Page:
Not only does Tina care for sweet Prince and volunteer many, many hours for Missouri Lost & Found Paws, but she is also the Vice President of the MO Min Pin Rescue. Tina frequently fosters one or more dogs from the Min Pin Rescue who are looking for permanent homes. Not including the fosters, she has eight other dogs besides Prince. Yes, 8!

Here is a rundown of the canine family:

  1. Cooper, 14 years old. Cooper is Tina’s retired obedience dog and still works hard visiting nursing homes as a therapy dog.
  2. Alex, 14 years old. Alex was Tina’s grandmother’s dog; she took him in when her grandmother moved into a nursing home.
    papillon-rescue      rescue-dog
    Cooper                                                                                                    Alex
  3. Red, a Min Pin rescue who Tina fostered and then couldn’t resist keeping forever!

    rescued-min-pin
    Red
  4. Skye, a blue-eyed Chihuahua rescue adopted from Needy Paws Rescue.
  5. Prince, one-year-old rescue with permanent back injuries who uses Walkin’ Wheels.
  6. Fen, adopted with Prince since they were a bonded pair (Chihuahua mixes). Fen had FHO surgery.

    chihuahua-rescues
    Skye, Fen, and Prince
  7. Jay, a Min Pin surrendered for biting, but Tina has had no problems with him at all.
  8. Orc, a 16-year-old found wandering the streets as a stray. Tina kept him when he was unclaimed.
    rescue-dog-min-pin     senior-dog-rescue
    Jay                                                                     Orc
     
  9. rescue-dog-chihuahua
    Chase

    Chase, the most recently adopted Chihuahua rescue. Tina says,

“Chase is so sweet and cuddly and loving, but crazy! I’ve lost five pairs of shoes between him and my foster!”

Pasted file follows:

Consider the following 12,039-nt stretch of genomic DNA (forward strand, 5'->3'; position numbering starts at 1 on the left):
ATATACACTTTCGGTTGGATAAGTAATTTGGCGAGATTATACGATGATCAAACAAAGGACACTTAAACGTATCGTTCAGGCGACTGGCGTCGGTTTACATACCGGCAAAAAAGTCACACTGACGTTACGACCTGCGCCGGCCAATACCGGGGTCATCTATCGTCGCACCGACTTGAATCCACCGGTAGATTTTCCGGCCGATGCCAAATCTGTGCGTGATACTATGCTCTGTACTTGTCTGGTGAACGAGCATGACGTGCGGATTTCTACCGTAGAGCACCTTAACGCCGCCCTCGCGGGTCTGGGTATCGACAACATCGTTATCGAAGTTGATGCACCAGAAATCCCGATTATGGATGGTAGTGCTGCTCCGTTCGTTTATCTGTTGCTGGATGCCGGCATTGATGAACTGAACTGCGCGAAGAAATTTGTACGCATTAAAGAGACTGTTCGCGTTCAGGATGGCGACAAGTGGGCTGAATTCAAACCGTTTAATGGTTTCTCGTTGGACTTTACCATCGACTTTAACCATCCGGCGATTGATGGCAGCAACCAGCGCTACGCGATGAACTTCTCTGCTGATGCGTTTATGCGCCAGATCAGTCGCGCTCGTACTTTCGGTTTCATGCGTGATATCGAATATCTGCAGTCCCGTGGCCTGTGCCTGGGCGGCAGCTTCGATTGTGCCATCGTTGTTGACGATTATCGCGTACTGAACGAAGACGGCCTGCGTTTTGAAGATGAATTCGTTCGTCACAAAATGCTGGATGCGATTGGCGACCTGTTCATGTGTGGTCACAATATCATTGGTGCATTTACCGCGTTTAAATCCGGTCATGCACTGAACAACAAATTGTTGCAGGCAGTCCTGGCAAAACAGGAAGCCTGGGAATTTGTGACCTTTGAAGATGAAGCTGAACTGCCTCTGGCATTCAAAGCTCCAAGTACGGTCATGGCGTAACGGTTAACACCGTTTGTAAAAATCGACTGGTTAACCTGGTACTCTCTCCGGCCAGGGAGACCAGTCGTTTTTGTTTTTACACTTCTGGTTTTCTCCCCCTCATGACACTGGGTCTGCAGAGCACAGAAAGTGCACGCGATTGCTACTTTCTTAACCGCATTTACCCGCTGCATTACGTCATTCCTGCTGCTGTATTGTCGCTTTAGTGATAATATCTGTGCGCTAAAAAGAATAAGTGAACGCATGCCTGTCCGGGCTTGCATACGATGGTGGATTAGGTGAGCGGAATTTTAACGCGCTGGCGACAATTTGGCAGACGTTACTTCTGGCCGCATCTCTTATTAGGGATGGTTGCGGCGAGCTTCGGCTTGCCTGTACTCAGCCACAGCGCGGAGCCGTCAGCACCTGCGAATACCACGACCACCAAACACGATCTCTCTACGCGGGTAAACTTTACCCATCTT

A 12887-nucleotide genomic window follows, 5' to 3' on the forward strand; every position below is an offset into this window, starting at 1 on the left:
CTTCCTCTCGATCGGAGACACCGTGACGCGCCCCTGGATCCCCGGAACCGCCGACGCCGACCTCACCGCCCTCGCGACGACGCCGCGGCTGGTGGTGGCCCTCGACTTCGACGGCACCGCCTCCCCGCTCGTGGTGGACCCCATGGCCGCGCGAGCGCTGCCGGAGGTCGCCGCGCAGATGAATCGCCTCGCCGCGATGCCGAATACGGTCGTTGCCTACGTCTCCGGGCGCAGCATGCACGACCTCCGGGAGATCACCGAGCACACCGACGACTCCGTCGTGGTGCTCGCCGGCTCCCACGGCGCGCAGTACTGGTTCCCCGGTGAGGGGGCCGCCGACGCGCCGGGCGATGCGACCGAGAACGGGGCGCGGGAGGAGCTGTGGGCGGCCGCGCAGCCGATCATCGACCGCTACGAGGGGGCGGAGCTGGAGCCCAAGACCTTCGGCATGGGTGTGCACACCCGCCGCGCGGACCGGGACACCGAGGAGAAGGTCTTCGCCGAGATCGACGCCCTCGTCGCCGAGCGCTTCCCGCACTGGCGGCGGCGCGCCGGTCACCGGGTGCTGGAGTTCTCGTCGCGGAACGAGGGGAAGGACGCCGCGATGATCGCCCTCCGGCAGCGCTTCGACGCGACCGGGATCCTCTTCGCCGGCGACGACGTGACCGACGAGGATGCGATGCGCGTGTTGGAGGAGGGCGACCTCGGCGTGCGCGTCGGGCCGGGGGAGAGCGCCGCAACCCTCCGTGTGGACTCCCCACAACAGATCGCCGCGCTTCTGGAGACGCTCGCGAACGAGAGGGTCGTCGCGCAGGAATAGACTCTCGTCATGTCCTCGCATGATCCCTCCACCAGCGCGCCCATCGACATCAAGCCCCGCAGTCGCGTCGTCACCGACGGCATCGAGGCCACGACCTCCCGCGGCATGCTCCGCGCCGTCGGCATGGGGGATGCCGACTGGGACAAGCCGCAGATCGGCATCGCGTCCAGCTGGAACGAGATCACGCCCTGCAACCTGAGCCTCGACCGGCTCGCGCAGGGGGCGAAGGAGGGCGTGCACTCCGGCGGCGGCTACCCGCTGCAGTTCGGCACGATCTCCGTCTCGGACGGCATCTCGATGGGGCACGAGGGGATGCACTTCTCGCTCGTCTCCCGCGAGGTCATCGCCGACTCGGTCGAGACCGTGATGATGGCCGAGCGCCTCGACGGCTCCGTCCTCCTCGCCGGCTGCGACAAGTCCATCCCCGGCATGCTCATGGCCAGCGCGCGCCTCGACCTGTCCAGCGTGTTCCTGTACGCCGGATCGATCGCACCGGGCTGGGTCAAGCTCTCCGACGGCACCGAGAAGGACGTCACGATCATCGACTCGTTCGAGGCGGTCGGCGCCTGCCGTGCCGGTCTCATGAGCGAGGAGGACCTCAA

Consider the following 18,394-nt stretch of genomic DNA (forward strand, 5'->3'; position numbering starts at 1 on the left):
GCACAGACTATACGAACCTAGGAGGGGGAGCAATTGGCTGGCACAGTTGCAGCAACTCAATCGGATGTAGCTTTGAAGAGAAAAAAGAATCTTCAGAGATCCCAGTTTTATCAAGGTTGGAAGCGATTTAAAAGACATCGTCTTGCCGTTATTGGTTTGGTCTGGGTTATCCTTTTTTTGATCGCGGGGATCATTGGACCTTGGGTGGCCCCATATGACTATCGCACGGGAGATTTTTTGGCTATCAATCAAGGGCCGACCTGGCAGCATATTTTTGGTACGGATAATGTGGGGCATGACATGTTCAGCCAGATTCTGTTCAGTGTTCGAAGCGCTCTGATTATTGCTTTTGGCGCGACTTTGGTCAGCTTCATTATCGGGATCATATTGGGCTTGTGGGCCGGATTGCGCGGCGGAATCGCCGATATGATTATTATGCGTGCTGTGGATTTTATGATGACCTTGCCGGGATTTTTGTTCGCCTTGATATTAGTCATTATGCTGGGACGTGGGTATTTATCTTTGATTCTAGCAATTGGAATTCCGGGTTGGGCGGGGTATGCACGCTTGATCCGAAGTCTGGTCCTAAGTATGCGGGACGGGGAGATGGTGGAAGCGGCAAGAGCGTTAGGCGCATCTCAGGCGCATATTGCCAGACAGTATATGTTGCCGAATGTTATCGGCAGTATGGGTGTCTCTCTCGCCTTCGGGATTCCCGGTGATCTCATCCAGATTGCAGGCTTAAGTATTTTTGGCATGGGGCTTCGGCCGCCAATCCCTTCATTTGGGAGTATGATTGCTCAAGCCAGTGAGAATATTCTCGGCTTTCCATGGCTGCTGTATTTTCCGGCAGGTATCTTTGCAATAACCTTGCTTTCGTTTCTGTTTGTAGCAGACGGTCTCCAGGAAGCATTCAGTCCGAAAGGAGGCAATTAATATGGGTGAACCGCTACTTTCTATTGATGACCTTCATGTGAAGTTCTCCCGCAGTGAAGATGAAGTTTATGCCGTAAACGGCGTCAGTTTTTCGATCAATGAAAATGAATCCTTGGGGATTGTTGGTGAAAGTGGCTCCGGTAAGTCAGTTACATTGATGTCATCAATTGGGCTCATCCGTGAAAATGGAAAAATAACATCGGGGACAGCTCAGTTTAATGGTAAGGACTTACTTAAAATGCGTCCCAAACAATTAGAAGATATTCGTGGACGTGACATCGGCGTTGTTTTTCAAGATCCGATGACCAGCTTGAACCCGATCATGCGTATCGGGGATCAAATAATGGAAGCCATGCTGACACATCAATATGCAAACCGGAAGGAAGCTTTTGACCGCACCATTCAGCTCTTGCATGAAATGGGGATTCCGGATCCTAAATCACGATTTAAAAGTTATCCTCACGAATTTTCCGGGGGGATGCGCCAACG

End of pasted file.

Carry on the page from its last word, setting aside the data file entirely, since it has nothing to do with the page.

Pet Rescuer Work Never Ends

Tina’s work as an avid animal lover doesn’t ever end. Besides all her volunteer work for the Min Pin Rescue, which saves many dogs from high-kill states such as Texas, her work at Missouri Lost & Found Paws is relentless. Tina estimates that the organization has 10-50 pets it works with per day throughout the state of Missouri, with a large percentage in St. Louis.

Tina finds it especially gratifying to help pet owners put up flyers who may be homebound, like many elderly folks. Likewise, making flyers for poor families who might not be able to afford the cost of printing them for their lost pets. Tina has been volunteering with this organization since 2011. That’s a lot of commitment! That’s a lot of pets and families that have been reunited, and a whole lot of love.

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One thought on “A Day in the Life of a Pet Rescuer”

  1. Remarkable story! To have remained so collected under such stress and danger, it is truly phenomenal that her best reaction was to revert to what she loved and clearly believes gives so much meaning to her life, to the point of proposing her would-be abductor to step out with her and start his own life anew seeking to help needy dogs too. Truly a remarkable story! Thank you!

    There is no better way to give a dog joy in life than to be its walking companion in the great outdoors! Thank you for giving disabled dogs that opportunity.